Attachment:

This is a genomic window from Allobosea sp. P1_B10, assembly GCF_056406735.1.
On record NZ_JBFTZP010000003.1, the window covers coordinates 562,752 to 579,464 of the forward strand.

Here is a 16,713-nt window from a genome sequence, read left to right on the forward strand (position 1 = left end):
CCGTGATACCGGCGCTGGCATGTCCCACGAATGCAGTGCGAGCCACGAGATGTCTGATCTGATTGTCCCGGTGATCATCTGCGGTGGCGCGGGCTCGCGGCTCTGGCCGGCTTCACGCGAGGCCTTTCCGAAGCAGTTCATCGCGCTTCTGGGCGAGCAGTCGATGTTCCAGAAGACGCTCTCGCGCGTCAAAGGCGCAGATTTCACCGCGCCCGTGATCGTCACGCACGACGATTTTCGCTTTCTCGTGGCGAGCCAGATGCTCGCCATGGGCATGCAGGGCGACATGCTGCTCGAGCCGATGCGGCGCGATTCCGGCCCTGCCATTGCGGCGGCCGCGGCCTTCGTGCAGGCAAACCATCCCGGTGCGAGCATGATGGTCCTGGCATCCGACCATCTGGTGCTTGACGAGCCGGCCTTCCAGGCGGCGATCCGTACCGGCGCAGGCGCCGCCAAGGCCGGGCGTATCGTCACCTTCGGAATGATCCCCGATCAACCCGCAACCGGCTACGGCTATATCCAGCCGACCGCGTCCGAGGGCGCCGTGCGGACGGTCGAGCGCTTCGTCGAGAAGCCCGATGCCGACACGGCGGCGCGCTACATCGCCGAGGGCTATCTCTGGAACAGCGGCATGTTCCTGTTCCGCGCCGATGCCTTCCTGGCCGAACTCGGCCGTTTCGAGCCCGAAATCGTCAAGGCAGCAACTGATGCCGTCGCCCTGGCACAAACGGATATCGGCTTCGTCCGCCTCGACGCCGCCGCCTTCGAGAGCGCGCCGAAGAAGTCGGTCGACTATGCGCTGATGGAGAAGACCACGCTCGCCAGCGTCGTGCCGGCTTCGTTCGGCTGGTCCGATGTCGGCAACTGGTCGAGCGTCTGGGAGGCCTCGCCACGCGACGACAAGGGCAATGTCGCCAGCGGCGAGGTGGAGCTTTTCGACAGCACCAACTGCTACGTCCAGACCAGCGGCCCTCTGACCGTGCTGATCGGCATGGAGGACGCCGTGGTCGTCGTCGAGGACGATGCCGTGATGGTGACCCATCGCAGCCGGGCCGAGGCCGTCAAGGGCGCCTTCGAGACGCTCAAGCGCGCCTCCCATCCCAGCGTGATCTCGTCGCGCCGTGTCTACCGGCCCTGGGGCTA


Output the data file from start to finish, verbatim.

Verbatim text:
This is a genomic window from Allobosea sp. P1_B10, assembly GCF_056406735.1.
On record NZ_JBFTZP010000003.1, the window covers coordinates 562,752 to 579,464 of the forward strand.

Here is a 16,713-nt window from a genome sequence, read left to right on the forward strand (position 1 = left end):
CCGTGATACCGGCGCTGGCATGTCCCACGAATGCAGTGCGAGCCACGAGATGTCTGATCTGATTGTCCCGGTGATCATCTGCGGTGGCGCGGGCTCGCGGCTCTGGCCGGCTTCACGCGAGGCCTTTCCGAAGCAGTTCATCGCGCTTCTGGGCGAGCAGTCGATGTTCCAGAAGACGCTCTCGCGCGTCAAAGGCGCAGATTTCACCGCGCCCGTGATCGTCACGCACGACGATTTTCGCTTTCTCGTGGCGAGCCAGATGCTCGCCATGGGCATGCAGGGCGACATGCTGCTCGAGCCGATGCGGCGCGATTCCGGCCCTGCCATTGCGGCGGCCGCGGCCTTCGTGCAGGCAAACCATCCCGGTGCGAGCATGATGGTCCTGGCATCCGACCATCTGGTGCTTGACGAGCCGGCCTTCCAGGCGGCGATCCGTACCGGCGCAGGCGCCGCCAAGGCCGGGCGTATCGTCACCTTCGGAATGATCCCCGATCAACCCGCAACCGGCTACGGCTATATCCAGCCGACCGCGTCCGAGGGCGCCGTGCGGACGGTCGAGCGCTTCGTCGAGAAGCCCGATGCCGACACGGCGGCGCGCTACATCGCCGAGGGCTATCTCTGGAACAGCGGCATGTTCCTGTTCCGCGCCGATGCCTTCCTGGCCGAACTCGGCCGTTTCGAGCCCGAAATCGTCAAGGCAGCAACTGATGCCGTCGCCCTGGCACAAACGGATATCGGCTTCGTCCGCCTCGACGCCGCCGCCTTCGAGAGCGCGCCGAAGAAGTCGGTCGACTATGCGCTGATGGAGAAGACCACGCTCGCCAGCGTCGTGCCGGCTTCGTTCGGCTGGTCCGATGTCGGCAACTGGTCGAGCGTCTGGGAGGCCTCGCCACGCGACGACAAGGGCAATGTCGCCAGCGGCGAGGTGGAGCTTTTCGACAGCACCAACTGCTACGTCCAGACCAGCGGCCCTCTGACCGTGCTGATCGGCATGGAGGACGCCGTGGTCGTCGTCGAGGACGATGCCGTGATGGTGACCCATCGCAGCCGGGCCGAGGCCGTCAAGGGCGCCTTCGAGACGCTCAAGCGCGCCTCCCATCCCAGCGTGATCTCGTCGCGCCGTGTCTACCGGCCCTGGGGCTA